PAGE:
The cosmic microwave background (CMB) radiation is an afterglow of the Big Bang. It contains the crucial keys to understand the beginning of the universe. In particular, the odd-parity patterns of CMB polarization, B-modes, at more than degree-scale, are the best probe to detect primordial gravitational waves at the cosmic inflation. The GroundBIRD experiment aims to detect this large angular scale patterns from the ground. The experiment employs novel techniques; a high-speed rotational scanning system (20 revolution-per-minutes) with cold optics below 4K, and microwave kinetic inductance detectors (MKIDs) as the focal plane detectors. The fast scanning modulation is a crucial characteristic in our observation strategy to mitigate effects of the atmospheric fluctuation. The telescope rotates and scans the sky along the azimuth at the elevation angle of 60 degrees at Teide observatory in the Canary Islands. It allows us to measure CMB polarization patterns at a wide multipole range, 6 < \ell < 300, i.e.
aiming to catch the reionization bump. We have developed a telescope mount with 3-axis rotation mechanism (azimuth, elevation, and boresight). We are evaluating the vibration at the focal plane position with rotating the telescope mount. The focal plane consists of seven hexagonal corrugated horn coupled MKIDs array: six hexagon units are for 145 GHz band (55 pixels/unit), and one unit is for 220 GHz band (112 pixels). Each pixel consists of a corrugated horn, a planner OMT, millimeter wave circuits for transmission of dual-polarization signals with the suppression of crosstalk modes, and two MKIDs for each polarization. Magnetic shields are also mounted so as to suppress the external magnetic fields. Trapped magnetic fields inside of the superconducting materials decrease the performance of the MKID. The geomagnetism is the static and large magnetic fields. The telescope motion makes modulation of the geomagnetism as well as the modulation of CMB signals. Therefore, we need careful evaluation associating with the telescope rotation. By using a small evaluation system with modulated magnetic fields, we understand impacts the magnetic shield as well as responses of the MKID for the modulated magnetic field. We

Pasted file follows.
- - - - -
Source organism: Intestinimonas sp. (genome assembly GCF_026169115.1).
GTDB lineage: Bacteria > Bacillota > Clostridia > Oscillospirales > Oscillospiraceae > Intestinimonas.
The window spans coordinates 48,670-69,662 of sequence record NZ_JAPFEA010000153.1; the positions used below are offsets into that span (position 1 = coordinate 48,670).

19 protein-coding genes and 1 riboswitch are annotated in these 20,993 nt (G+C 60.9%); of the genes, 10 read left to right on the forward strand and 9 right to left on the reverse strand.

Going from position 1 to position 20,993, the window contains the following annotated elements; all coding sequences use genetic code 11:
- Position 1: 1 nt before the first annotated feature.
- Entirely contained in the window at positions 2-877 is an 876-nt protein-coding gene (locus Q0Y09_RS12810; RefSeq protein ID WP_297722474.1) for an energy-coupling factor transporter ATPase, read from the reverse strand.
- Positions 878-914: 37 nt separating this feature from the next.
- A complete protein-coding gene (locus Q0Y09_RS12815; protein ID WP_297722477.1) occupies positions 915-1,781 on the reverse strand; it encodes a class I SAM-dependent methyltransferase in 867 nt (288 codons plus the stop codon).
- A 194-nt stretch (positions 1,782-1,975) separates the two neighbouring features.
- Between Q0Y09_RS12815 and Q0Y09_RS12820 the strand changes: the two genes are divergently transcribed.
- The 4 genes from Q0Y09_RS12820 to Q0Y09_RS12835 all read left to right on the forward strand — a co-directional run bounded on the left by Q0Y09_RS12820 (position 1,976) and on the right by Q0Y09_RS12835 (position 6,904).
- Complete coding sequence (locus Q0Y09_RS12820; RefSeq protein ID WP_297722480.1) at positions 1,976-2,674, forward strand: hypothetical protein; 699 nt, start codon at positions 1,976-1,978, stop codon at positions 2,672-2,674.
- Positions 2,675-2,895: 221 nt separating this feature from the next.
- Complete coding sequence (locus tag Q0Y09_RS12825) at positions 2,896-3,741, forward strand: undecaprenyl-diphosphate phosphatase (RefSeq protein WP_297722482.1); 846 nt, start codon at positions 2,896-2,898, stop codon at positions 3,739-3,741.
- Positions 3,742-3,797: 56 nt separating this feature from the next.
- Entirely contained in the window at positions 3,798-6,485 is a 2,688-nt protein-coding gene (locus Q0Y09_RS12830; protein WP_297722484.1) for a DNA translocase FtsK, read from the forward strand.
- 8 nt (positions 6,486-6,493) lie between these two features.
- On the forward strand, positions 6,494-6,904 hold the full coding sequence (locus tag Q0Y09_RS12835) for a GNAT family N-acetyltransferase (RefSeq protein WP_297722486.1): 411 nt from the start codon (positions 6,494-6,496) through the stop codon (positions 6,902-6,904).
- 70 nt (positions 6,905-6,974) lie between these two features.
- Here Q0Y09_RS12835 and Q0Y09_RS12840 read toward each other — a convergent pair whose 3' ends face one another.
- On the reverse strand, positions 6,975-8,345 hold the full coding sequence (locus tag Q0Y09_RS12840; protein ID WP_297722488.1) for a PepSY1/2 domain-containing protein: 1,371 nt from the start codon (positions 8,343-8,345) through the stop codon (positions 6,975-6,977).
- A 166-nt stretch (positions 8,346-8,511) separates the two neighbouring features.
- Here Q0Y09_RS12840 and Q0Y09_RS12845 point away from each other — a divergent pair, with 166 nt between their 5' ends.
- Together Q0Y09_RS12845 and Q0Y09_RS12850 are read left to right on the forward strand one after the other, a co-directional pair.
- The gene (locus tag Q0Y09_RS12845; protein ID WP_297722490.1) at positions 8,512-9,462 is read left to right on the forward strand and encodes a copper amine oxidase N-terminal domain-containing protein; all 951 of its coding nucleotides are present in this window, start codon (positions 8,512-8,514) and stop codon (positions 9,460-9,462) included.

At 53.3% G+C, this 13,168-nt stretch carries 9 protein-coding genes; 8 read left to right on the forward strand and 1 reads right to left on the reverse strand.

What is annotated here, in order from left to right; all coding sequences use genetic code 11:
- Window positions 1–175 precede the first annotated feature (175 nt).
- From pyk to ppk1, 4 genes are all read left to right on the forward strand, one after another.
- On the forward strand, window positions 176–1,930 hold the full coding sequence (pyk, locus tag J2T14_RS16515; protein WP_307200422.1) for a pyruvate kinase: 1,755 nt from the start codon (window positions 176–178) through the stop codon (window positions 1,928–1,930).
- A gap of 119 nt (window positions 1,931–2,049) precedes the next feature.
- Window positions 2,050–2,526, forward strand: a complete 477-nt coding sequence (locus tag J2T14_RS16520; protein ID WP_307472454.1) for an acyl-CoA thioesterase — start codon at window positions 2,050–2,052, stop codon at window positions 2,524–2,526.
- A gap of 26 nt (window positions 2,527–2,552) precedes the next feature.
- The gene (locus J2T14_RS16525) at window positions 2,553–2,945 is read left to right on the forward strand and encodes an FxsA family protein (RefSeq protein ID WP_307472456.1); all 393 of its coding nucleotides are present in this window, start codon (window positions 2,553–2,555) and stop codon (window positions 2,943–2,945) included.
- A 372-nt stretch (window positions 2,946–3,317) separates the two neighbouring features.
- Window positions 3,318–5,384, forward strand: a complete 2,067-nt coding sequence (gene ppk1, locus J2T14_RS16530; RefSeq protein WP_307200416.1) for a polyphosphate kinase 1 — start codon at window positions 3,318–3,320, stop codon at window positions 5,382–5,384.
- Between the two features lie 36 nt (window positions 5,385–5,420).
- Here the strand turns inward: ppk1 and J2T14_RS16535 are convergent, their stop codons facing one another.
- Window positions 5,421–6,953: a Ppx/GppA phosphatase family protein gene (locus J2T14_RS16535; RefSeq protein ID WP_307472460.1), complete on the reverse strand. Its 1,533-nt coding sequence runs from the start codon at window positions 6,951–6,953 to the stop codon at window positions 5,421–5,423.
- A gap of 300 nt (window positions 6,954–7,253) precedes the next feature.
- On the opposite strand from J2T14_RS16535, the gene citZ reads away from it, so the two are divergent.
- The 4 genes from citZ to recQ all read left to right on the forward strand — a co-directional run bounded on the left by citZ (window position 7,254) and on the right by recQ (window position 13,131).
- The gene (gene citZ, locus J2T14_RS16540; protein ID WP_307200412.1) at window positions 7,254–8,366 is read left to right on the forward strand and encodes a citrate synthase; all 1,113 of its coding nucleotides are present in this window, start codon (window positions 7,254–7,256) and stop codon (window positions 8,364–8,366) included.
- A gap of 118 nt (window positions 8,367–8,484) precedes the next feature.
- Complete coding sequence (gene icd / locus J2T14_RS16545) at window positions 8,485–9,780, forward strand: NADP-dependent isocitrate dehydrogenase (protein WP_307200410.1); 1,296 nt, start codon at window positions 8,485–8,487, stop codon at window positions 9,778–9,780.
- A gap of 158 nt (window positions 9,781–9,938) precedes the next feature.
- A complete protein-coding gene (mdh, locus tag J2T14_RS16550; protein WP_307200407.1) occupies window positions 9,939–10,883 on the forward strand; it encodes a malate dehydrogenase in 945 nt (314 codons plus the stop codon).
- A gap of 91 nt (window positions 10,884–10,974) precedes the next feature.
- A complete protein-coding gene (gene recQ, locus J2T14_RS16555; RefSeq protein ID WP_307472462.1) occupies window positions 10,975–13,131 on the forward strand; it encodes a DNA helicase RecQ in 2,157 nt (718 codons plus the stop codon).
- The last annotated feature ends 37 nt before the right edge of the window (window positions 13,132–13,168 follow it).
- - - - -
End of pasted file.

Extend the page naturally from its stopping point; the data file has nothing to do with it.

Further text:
design the shield based on them. In this presentation, we will report an evaluation of detector responses on the high-speed rotating system along the azimuth. We will also show demonstrations of our own readout electronics which is well matching with the rapid scan modulation strategy.
We present a conceptual design to implement wide-field focal plane assembly with InGaAs image sensors which are being tested intensively and reveled to be promising for astronomical use. InGaAs image sensors are sensitive up to 1.7 microns and would open a new window for the wide-field near-infrared (NIR) imaging survey once large format sensors are developed. The sensors are not necessarily cooled down to below 100 K, which is the case for prevailing NIR image sensors such as HgCdTe, enabling us to develop the NIR camera based on the technique developed for the CCD camera in optical wavelength. The major technical challenges to employ InGaAS image sensors for wide-field NIR camera are implementation of focal plane assembly and thermal design. In this article, we discuss these difficulties and show how we can conquer based on our experience to build Hyper Suprime-Cam, which is a wide-field imager with 116 2k4k CCDs attached to Subaru Telescope.
We report the evaluation results of a commercially available InGaAs image sensor manufactured by Hamamatsu